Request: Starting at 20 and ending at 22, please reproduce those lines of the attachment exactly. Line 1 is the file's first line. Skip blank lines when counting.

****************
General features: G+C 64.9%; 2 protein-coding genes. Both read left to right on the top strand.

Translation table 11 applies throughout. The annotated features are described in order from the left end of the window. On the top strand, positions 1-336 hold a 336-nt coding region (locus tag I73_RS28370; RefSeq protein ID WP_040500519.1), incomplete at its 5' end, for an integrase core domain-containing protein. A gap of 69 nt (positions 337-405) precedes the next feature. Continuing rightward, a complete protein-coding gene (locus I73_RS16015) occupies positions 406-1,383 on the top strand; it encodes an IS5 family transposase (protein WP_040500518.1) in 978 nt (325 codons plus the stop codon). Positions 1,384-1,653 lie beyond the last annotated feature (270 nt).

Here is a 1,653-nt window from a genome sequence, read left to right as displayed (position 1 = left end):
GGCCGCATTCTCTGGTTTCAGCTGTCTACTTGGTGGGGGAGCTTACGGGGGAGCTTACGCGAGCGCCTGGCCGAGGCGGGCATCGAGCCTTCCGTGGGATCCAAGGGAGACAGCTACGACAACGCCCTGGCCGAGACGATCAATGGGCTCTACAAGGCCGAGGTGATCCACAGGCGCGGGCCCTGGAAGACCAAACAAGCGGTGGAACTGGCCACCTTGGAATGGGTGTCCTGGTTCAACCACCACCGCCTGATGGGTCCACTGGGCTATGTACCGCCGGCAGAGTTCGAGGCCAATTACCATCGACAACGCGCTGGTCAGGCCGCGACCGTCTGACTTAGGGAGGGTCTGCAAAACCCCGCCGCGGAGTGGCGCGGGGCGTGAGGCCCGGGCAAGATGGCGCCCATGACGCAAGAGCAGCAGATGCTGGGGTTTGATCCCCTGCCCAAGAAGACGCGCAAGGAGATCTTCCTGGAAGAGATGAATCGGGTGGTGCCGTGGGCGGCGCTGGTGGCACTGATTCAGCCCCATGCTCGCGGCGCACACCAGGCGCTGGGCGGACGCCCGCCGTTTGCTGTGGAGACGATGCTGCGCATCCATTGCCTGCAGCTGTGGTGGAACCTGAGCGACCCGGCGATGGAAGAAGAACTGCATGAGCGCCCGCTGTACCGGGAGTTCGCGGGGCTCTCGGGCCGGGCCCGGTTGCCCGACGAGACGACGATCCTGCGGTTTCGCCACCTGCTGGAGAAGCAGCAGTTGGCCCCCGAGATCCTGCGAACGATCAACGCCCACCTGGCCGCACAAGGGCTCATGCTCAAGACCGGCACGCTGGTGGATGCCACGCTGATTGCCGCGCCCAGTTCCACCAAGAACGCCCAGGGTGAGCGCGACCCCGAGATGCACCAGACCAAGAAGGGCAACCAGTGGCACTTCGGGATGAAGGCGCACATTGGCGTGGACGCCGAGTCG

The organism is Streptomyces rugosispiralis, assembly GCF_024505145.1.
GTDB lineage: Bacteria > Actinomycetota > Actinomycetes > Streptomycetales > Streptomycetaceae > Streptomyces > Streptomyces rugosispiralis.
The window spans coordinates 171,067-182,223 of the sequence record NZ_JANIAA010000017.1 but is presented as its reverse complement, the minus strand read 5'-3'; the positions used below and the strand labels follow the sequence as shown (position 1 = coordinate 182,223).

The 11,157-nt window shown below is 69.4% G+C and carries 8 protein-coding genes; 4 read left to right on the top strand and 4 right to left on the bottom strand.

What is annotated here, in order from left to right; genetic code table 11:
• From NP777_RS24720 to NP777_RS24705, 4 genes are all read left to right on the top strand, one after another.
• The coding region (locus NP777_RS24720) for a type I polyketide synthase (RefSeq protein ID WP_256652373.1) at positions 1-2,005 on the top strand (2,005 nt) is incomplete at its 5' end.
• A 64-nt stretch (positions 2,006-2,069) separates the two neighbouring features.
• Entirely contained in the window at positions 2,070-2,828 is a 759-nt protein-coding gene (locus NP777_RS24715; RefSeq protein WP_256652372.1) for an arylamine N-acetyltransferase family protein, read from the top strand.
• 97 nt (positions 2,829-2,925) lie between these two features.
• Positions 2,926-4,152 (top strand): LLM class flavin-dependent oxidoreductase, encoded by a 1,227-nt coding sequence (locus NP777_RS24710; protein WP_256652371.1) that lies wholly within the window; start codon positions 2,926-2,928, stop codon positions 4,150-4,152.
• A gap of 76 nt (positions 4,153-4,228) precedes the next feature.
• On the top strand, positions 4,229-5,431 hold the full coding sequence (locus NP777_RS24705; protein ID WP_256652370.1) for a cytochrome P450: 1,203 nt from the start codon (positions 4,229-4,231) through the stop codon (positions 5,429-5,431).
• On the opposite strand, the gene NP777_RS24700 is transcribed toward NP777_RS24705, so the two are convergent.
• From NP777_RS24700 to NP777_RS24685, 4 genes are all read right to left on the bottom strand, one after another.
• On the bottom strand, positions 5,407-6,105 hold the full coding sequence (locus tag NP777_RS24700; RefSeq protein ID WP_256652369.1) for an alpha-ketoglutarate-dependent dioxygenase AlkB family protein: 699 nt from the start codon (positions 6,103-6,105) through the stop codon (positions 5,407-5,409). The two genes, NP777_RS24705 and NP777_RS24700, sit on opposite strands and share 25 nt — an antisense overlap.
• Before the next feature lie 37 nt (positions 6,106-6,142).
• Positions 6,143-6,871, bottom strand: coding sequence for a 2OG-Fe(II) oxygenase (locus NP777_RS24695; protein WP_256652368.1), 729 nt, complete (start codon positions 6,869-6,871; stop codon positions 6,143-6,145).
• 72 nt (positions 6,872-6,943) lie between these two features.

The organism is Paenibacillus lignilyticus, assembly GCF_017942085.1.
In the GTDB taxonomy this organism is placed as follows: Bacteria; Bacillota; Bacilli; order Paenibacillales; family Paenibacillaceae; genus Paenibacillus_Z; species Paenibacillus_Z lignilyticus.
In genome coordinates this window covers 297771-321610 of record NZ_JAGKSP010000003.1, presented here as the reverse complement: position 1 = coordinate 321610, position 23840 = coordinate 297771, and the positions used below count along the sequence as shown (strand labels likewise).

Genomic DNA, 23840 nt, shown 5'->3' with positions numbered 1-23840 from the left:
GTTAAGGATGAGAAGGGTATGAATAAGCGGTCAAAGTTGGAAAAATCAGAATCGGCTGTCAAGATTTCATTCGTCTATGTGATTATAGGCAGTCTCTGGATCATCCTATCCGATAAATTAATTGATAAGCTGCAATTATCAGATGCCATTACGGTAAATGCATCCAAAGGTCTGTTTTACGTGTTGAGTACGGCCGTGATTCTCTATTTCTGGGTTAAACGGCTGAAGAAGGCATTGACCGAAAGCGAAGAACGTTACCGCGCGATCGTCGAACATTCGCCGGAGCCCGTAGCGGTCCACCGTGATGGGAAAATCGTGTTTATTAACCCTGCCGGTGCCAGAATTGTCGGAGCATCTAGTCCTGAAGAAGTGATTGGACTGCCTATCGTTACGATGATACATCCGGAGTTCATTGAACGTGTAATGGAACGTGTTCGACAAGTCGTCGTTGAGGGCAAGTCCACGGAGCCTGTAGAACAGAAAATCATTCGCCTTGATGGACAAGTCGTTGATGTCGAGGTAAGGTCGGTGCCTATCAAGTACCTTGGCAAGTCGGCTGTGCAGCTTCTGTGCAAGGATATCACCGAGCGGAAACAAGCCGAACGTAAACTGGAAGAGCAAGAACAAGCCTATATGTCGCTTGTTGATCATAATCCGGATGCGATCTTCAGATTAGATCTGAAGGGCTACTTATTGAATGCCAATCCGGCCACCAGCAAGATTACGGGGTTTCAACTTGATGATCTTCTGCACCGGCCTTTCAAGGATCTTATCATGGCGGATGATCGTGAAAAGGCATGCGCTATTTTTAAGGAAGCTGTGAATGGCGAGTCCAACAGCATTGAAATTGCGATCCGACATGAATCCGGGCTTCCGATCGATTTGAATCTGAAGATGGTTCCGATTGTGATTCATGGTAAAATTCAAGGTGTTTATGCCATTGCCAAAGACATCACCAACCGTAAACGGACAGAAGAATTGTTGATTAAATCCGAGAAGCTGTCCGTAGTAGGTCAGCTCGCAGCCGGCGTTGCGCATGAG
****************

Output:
• On the bottom strand, positions 5,407-6,105 hold the full coding sequence (locus tag NP777_RS24700; RefSeq protein ID WP_256652369.1) for an alpha-ketoglutarate-dependent dioxygenase AlkB family protein: 699 nt from the start codon (positions 6,103-6,105) through the stop codon (positions 5,407-5,409). The two genes, NP777_RS24705 and NP777_RS24700, sit on opposite strands and share 25 nt — an antisense overlap.
• Before the next feature lie 37 nt (positions 6,106-6,142).
• Positions 6,143-6,871, bottom strand: coding sequence for a 2OG-Fe(II) oxygenase (locus NP777_RS24695; protein WP_256652368.1), 729 nt, complete (start codon positions 6,869-6,871; stop codon positions 6,143-6,145).